Kanjoor Church Kanjoor is one of the most popular pilgrim centres in Kerala. People of all faiths and religions come to this pilgrim centre to pray to Kanjoor Punnyavan. The Kanjoor Church is situated on the banks of the River Periyar. This beautiful village is endowed with green pastures and lush paddy fields and it has been attracting tourists from time immemorial. Every nook and cranny of the church breathes history and heritage. St Mary's Forane Church, Kanjoor is one of the most outstanding and ancient Catholic churches in Kerala. Built in AD 1001, this church is portrayed as the symbol of strong Christian faith and spiritual renaissance of Kanjoor. It belongs to the Archdiocese of Ernaku- lam - Angamaly and is about 3 km south of Kalady in the Aluva-Kalady route. This church has a fascinating Kerala Temple style, wonderful fresco painted walls and tall towers. The magnificent structure of the church is a gorgeous blend of Indian architecture, Persian design, and Portuguese artistry. The fabulous collection of ancient sculptures and paintings which adorn the sanctum of the church, are made from a combination of fruit pulp, rare plant leaves and gold dust. The unique paintings on the main altar exhibit the Blessed Virgin Mother, the Annunciation, the Visitation, the Nativity and the Presentation of the Lord in the Temple. The side wall contains the paintings on the offering of the Lord Abraham, Noah, Melchisedech, the Ten Commandments to Moses. The church has a rare antique and valuable collection of manuscripts, books and paintings which are eye-catching. The granite cross made out of a single stone, the majestic and grandiose main door, the baptismal font made out of a single stone sculptured in the shape of a lotus, the epitaph in ancient round script (vattezhuthu), the ancient and invaluable documents written on the palm leaves (tholiyola) and many other antique properties chart the greatness of the church and highlight the cultural heritage and the noble Christian traditions that belong to Kanjoor over the years. The presence of Saint Sebastian, with his divine powers, makes Kanjoor a famous and important pilgrim centre. He is known as the Saint of Kanjoor (Kanjoor Punnyavan). There are a lot of incidents which illustrate the powerful and divine nature of the saint. One such incident happened when the ruler of the local kingdom Sakthan Thampuran visited the Puthiyedam Kovilakam during the annual feast of the saint was celebrated. Irritated by the uninterrupted firing of the saluting mortar (kathina vedi), he ordered that the mortars to be thrown into the river. At the time of the procession, all the mortars immersed in the water started firing. Startled by what happened, the Thampuran realized his mistake and came down to the church and paid obeisance to the saint. He donated the Elephant Lamp (Aana Vilakku) which is made of Pancha Loha (analloy of five metals). There was another incident when the Thampuran ordered that the Padippuro (gate house) of the church to be demolished. The very moment that the demolition of the gate house started, the elephant at the Kovilakam started destroying its padippura. On inquiring about this astonishing occurrence, he was informed that the Kanjoor Punnyavan had been offended by his action. As a sign of his repentance the Thampuran presented the perpetual lamp (Keda Vilakku) to the church. It is believed that to meet the expense of oil for the lamps, the Thampuran permitted the church to possess the paddy fields of one hundred para, and made the land on which it was constructed tax free. In the 18th century Tippu Sultan during his invasion reached Kanjoor to destroy the church. The Sultan ridiculed their faith in the saint and shouted at the statue of the saint, "If this clay statue has divine powers, let it speak to me". The people prostrated before the saint crying out to protect them. Suddenly a voice came from the sacred statue, "Won't you allow me to rest?" Seeing this miracle Tippu retreated with¬out damaging the church. It is depicted on the walls in front of the church to commemorate this event.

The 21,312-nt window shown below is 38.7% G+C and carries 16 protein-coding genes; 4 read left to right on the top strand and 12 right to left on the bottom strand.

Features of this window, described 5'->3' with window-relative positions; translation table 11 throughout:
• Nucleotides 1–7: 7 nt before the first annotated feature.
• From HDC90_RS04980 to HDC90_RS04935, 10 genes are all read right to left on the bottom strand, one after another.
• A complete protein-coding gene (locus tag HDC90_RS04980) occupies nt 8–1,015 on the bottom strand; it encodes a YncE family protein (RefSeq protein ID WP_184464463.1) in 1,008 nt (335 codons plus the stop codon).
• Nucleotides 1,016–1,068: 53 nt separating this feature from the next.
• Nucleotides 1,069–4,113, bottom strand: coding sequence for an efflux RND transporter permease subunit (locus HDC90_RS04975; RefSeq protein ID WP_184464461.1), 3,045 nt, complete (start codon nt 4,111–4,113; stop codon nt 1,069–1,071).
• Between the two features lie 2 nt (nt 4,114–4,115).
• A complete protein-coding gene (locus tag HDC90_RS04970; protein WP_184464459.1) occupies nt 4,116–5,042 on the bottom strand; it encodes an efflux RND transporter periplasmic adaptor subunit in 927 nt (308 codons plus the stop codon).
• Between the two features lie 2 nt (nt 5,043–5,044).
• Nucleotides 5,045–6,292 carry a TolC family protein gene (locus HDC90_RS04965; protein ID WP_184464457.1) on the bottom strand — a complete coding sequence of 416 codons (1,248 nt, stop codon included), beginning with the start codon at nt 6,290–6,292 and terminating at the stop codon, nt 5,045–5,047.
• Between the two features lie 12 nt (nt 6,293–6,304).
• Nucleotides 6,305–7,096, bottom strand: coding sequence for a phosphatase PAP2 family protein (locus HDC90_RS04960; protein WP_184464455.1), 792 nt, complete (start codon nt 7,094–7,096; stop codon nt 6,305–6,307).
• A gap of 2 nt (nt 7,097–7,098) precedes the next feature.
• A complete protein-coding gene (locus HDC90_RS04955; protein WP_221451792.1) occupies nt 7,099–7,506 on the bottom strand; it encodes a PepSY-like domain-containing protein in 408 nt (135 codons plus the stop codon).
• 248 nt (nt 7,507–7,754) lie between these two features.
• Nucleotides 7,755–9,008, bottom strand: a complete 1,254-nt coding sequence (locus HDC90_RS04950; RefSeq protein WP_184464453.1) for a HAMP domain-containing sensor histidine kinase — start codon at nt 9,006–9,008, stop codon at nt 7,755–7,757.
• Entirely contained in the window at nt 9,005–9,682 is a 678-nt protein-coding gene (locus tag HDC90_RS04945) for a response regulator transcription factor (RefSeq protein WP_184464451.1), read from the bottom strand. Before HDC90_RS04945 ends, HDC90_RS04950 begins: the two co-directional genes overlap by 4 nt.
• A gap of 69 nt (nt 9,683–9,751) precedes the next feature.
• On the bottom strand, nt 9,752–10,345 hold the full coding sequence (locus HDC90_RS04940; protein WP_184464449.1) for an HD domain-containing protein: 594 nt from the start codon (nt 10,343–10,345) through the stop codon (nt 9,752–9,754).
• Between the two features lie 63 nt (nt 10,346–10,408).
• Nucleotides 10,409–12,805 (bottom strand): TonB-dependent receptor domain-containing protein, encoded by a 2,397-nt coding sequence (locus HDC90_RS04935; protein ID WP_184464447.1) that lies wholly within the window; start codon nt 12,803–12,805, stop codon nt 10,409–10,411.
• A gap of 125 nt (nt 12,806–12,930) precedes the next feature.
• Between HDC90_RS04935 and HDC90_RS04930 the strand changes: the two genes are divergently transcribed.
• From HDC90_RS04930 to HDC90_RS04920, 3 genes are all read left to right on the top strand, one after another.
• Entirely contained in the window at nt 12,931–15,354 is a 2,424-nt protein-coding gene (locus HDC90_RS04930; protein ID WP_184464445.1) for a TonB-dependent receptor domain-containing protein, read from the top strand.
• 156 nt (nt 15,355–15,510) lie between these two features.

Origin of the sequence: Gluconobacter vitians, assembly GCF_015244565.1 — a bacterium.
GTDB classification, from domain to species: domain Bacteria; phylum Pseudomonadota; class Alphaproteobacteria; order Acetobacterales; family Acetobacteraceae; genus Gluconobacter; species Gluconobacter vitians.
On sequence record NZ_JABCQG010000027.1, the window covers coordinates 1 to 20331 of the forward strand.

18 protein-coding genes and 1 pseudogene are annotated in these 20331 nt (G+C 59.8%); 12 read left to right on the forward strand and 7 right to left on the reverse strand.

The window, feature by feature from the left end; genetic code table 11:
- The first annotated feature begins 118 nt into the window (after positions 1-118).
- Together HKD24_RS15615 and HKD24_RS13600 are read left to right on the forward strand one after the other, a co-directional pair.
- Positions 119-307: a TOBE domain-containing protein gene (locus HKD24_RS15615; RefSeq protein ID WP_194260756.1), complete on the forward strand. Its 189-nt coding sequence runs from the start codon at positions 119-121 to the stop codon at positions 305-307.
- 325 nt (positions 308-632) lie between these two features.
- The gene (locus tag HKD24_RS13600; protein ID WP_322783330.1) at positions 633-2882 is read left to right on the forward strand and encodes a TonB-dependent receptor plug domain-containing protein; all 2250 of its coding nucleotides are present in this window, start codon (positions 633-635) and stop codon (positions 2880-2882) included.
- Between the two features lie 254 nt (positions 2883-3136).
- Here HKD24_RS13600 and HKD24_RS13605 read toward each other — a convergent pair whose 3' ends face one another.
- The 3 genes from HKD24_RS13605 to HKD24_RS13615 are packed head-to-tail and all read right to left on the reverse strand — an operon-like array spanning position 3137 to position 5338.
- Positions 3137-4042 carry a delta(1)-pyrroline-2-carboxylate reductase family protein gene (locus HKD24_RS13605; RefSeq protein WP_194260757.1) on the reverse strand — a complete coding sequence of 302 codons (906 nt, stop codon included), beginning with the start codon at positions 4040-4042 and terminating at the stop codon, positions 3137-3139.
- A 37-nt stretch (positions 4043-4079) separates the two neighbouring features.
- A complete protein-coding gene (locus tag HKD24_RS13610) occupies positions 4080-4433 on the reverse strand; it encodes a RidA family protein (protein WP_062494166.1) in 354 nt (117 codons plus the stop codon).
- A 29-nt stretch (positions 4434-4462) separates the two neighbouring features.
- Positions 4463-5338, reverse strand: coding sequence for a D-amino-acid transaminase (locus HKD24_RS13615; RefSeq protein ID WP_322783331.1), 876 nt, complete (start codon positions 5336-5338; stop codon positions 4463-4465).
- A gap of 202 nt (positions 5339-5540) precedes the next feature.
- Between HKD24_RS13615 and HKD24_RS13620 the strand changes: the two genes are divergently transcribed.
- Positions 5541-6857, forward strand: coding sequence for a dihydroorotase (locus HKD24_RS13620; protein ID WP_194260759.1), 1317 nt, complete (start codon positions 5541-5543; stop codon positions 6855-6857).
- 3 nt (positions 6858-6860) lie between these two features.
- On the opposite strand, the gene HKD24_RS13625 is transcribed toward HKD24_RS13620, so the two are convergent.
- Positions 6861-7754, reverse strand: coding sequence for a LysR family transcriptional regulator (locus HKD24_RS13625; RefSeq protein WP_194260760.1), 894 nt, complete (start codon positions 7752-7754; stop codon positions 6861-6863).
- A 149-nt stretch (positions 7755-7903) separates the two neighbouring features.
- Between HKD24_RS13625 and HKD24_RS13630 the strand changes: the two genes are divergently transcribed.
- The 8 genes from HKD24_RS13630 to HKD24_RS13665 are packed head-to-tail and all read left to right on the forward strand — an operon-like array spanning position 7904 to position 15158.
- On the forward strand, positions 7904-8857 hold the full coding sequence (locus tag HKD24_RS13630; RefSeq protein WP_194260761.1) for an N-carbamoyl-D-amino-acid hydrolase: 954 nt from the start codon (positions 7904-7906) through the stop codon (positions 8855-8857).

Kaduthuruthy St. Mary's Knanaya Catholic Church